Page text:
When Is An Undue Hardship Not An Undue Hardship? When It Involves A Student Loan.

25 Aug When Is An Undue Hardship Not An Undue Hardship? When It Involves A Student Loan.

Student Loans are generally not dischargeable in bankruptcy, and there is no statue of limitations on their collection. This makes it very difficult to get away from a student loan, and now it appears that the bar has been raised and it is even harder to receive a hardship discharge from a student loan in the 4th Circuit bankruptcy courts.

The standard for a hardship discharge has long since been recognized in the three prongs of the Brunner Test, which is considered the leading bankruptcy case on student loan discharge. Brunner v. New York State Higher Education Services Corp., 831 F.2d 395 (2d Cir. 1987).

In the unpublished decision Roberta Spence vs. Educational Credit Management Corporation (06-2114 4th Cir. July 30, 2008), the Court of Appeals reversed the decision of the bankruptcy court, who had found that a hardship justified the discharge of Ms. Spence’s student loan.

The Appeals Court first found that Ms. Spence met the first prong, and that it was without dispute that the debtor met the 1st prong of Brunner in that the debtor could not maintain a minimal standard of living if she had to repay the student loan.

The second prong proved more problematic. When it came to a the “certainty of hopelessness” that the debtor would never be able to repay the loan, the Court stated:

We conclude that Ms. Spence has not met this exacting standard. She is now in her late 60s and has a low-paying job, but she is by all accounts a reliable, diligent worker with a master’s degree along with completed Ph.D. course work. Her grades were excellent, and her education is not so outdated that higher-paying alternatives would be unreachable. Ms. Spence suffers from diabetes and high blood pressure, but neither these ailments nor her current below median income should discharge her from repaying the $161,000.00 in student loans owed to EMC.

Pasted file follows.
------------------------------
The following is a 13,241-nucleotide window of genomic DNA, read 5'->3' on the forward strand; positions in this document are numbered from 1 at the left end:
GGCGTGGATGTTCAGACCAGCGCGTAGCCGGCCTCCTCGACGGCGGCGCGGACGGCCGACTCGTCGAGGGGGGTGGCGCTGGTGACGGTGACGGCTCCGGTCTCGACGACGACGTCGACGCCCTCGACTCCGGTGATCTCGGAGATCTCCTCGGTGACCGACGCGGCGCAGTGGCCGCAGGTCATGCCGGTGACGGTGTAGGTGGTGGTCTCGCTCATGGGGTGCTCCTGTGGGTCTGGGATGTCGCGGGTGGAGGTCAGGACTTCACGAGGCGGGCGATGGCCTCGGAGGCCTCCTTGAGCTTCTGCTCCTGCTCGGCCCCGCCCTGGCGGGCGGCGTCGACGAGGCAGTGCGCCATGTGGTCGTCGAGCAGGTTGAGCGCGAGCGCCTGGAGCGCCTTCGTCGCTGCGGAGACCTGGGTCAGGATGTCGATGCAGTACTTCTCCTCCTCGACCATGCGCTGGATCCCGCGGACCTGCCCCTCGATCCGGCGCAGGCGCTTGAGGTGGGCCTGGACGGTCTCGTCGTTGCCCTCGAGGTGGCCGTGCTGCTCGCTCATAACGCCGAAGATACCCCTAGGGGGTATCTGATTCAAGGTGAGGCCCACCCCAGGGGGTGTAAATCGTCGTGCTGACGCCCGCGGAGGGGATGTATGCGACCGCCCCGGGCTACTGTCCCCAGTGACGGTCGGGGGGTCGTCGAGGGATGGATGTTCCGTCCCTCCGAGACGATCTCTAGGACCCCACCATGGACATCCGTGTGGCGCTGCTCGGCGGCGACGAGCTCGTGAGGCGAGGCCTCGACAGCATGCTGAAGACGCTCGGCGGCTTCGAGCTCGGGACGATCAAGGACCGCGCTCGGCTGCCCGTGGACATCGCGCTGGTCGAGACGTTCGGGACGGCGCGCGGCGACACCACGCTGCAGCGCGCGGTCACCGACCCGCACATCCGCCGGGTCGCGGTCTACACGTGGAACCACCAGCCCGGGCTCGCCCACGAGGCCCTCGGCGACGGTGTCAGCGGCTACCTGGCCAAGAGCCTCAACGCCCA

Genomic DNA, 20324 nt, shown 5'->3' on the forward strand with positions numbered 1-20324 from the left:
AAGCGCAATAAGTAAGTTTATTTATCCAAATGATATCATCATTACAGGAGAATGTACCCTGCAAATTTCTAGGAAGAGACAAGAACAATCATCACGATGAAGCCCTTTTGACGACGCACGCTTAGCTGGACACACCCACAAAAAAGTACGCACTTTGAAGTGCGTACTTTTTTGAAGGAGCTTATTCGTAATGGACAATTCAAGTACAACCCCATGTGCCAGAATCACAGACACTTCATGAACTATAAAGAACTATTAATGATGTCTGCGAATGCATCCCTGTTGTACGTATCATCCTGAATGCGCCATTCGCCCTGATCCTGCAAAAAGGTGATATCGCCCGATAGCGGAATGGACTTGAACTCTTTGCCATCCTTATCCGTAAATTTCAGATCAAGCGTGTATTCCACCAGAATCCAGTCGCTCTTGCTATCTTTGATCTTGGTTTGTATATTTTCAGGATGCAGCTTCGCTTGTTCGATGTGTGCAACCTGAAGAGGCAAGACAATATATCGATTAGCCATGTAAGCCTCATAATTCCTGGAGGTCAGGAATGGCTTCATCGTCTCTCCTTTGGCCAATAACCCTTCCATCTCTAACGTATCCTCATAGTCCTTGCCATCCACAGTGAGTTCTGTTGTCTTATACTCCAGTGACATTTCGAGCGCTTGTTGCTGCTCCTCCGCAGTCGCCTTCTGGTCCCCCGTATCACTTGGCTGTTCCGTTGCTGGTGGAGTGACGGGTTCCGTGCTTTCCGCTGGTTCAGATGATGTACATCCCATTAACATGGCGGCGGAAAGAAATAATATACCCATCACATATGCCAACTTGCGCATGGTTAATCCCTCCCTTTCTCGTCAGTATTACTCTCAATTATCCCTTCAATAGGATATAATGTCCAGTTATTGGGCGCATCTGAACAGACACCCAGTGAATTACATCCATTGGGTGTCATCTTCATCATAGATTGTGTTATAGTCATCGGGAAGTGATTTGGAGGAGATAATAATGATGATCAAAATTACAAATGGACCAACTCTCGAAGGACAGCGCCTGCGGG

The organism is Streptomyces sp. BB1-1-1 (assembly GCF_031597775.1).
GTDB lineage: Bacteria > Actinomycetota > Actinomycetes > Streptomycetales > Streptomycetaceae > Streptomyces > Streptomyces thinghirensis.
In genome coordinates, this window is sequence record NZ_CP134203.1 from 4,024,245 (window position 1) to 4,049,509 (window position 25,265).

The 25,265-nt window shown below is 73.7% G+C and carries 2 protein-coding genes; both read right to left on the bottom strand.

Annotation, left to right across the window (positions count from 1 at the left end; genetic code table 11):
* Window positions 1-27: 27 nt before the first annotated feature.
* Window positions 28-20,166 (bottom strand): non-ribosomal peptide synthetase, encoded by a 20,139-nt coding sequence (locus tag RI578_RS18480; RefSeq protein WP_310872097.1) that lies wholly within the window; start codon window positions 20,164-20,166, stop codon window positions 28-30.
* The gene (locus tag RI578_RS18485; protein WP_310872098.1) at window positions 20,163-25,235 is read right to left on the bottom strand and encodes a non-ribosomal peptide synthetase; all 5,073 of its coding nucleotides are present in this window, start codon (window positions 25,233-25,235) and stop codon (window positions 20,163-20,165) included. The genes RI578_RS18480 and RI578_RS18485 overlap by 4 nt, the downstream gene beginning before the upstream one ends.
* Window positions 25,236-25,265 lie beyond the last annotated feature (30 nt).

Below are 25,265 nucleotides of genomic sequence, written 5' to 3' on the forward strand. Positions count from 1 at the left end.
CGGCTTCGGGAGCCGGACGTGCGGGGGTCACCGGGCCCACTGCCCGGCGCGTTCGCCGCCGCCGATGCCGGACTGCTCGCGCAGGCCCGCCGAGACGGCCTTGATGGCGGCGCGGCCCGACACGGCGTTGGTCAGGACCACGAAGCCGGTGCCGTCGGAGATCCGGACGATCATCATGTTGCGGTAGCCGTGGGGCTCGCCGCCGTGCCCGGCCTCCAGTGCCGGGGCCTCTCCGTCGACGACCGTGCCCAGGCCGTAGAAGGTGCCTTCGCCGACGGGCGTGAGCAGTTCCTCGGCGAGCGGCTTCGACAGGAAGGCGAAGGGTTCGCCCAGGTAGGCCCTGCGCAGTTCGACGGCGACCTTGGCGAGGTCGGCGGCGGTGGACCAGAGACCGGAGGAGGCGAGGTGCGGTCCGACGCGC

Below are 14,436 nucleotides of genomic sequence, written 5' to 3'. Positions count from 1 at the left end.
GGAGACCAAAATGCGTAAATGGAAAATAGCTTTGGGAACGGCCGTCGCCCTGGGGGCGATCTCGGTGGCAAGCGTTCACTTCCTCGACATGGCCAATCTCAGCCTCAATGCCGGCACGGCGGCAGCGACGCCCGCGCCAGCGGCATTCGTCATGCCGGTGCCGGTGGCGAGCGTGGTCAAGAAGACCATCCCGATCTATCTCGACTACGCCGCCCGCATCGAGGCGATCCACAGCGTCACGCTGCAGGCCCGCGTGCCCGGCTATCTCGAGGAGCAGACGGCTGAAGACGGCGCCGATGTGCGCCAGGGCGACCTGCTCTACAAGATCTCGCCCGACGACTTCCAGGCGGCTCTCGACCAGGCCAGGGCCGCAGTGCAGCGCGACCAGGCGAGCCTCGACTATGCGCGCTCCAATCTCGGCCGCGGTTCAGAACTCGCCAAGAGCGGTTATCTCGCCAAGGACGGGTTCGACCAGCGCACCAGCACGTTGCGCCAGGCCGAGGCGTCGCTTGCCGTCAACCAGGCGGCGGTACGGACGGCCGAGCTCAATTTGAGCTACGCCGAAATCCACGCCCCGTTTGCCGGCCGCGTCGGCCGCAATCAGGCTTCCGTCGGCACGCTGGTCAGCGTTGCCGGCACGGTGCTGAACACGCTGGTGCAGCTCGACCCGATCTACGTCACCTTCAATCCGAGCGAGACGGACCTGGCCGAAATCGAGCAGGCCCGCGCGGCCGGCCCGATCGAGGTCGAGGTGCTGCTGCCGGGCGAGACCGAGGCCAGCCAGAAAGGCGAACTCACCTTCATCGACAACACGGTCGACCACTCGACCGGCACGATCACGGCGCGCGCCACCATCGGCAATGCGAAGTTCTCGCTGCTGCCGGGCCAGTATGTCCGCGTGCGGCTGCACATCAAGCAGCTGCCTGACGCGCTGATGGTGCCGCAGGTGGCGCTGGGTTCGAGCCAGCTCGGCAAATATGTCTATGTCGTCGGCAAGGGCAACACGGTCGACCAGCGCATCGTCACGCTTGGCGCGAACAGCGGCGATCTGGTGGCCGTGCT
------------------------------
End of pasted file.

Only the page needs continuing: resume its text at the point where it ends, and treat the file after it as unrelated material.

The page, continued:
The third prong looked at what effort the debtor had made to repay her loans and she was found lacking on having made a good faith effort to pay.

Apparently the debtor had been unable to earn enough to make payments. She had deferred them and had not had a history of payments upon the loan. This is a Catch-22 since if someone can’t find a job after school that will allow them to maintain a minimal standard of living, how are they going to make payments on the loan to establish a good faith effort to pay?

It seems that being a senior citizen with a low paying job and medical issues wasn’t enough. The Court didn’t feel that the debtor had maximized her efforts to find a better paying job. After reading the decision I see that hope really does spring eternal, since the judges believe that this woman is going to be able to get a great job at her age. Call me a pessimist, but it just doesn’t seem very realistic, especially given the present economic times when so many people are out of work and most people are just thankful to have any job.

Prior to 1998, if more than seven years had passed from when a student loan was first due, it could be discharged in bankruptcy. However changes to the bankruptcy laws in 1998 made student loans non-dischargeable in bankruptcy unless there is an “undue hardship.” In a New York Times article published on August 24th, 2008, they explored the difficulties of overwhelming student debts and explored the need to once again make student loans dischargeable in bankruptcy in less limited circumstances.

The decision to file for bankruptcy is a difficult one. Even if student loans are not discharged the debtor may gain significant relief from debts that are. However as student loan debt grows without any constraint or end to collections while the ability of students to find employment earning enough to repay the debts, another debt crisis looms over us.

by Susanne Robicsek, Charlotte Bankruptcy Lawyer

see:also:

That Student Loan, So Hard to Shake August 24, 2008, New York Times By JONATHAN D. GLATER

What is the Brunner Test for Dischargeability of Student Loans? August 23, 2007 by Kent Anderson, Eugene Oregon Bankruptcy Lawyer

Is Administrative Discharge of Student Loans Available in Bankruptcy? June 20, 2008 by Kent Anderson, Eugene Oregon Bankruptcy Lawyer

Student Loans and Income Contingent Repayment Plans August 5, 2007 by Jed Berliner, Springfield MA Bankruptcy Lawyer

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Concentrating in Consumer Bankruptcy Law since 1988; Wake Forest Law School JD 1987 Law Office of Susanne M. Robicsek since 1993, Law Clerk to Judge Rufus Reynolds, US Bankruptcy Judge for Middle District of NC; Burns Price & Arneke, PA, David Badger and Associates, PA.

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